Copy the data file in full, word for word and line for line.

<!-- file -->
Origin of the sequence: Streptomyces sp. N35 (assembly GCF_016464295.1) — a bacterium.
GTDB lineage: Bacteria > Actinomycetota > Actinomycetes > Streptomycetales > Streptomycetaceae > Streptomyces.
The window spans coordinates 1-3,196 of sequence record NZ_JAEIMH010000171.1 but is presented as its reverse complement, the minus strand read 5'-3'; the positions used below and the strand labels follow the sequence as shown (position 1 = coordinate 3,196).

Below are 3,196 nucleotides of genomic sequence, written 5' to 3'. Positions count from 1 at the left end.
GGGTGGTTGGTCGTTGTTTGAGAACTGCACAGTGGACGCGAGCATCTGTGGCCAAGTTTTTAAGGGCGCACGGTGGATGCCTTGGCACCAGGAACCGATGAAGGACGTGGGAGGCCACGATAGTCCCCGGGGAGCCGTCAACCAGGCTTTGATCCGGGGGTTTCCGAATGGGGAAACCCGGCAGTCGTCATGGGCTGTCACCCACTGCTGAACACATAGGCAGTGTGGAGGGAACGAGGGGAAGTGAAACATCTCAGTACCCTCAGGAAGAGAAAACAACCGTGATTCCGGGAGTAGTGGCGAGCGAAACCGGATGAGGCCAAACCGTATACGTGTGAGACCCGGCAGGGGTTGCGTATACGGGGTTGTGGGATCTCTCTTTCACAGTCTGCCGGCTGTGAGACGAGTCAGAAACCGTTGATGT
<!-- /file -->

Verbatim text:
Origin of the sequence: Streptomyces sp. N35 (assembly GCF_016464295.1) — a bacterium.
GTDB lineage: Bacteria > Actinomycetota > Actinomycetes > Streptomycetales > Streptomycetaceae > Streptomyces.
The window spans coordinates 1-3,196 of sequence record NZ_JAEIMH010000171.1 but is presented as its reverse complement, the minus strand read 5'-3'; the positions used below and the strand labels follow the sequence as shown (position 1 = coordinate 3,196).

Below are 3,196 nucleotides of genomic sequence, written 5' to 3'. Positions count from 1 at the left end.
GGGTGGTTGGTCGTTGTTTGAGAACTGCACAGTGGACGCGAGCATCTGTGGCCAAGTTTTTAAGGGCGCACGGTGGATGCCTTGGCACCAGGAACCGATGAAGGACGTGGGAGGCCACGATAGTCCCCGGGGAGCCGTCAACCAGGCTTTGATCCGGGGGTTTCCGAATGGGGAAACCCGGCAGTCGTCATGGGCTGTCACCCACTGCTGAACACATAGGCAGTGTGGAGGGAACGAGGGGAAGTGAAACATCTCAGTACCCTCAGGAAGAGAAAACAACCGTGATTCCGGGAGTAGTGGCGAGCGAAACCGGATGAGGCCAAACCGTATACGTGTGAGACCCGGCAGGGGTTGCGTATACGGGGTTGTGGGATCTCTCTTTCACAGTCTGCCGGCTGTGAGACGAGTCAGAAACCGTTGATGT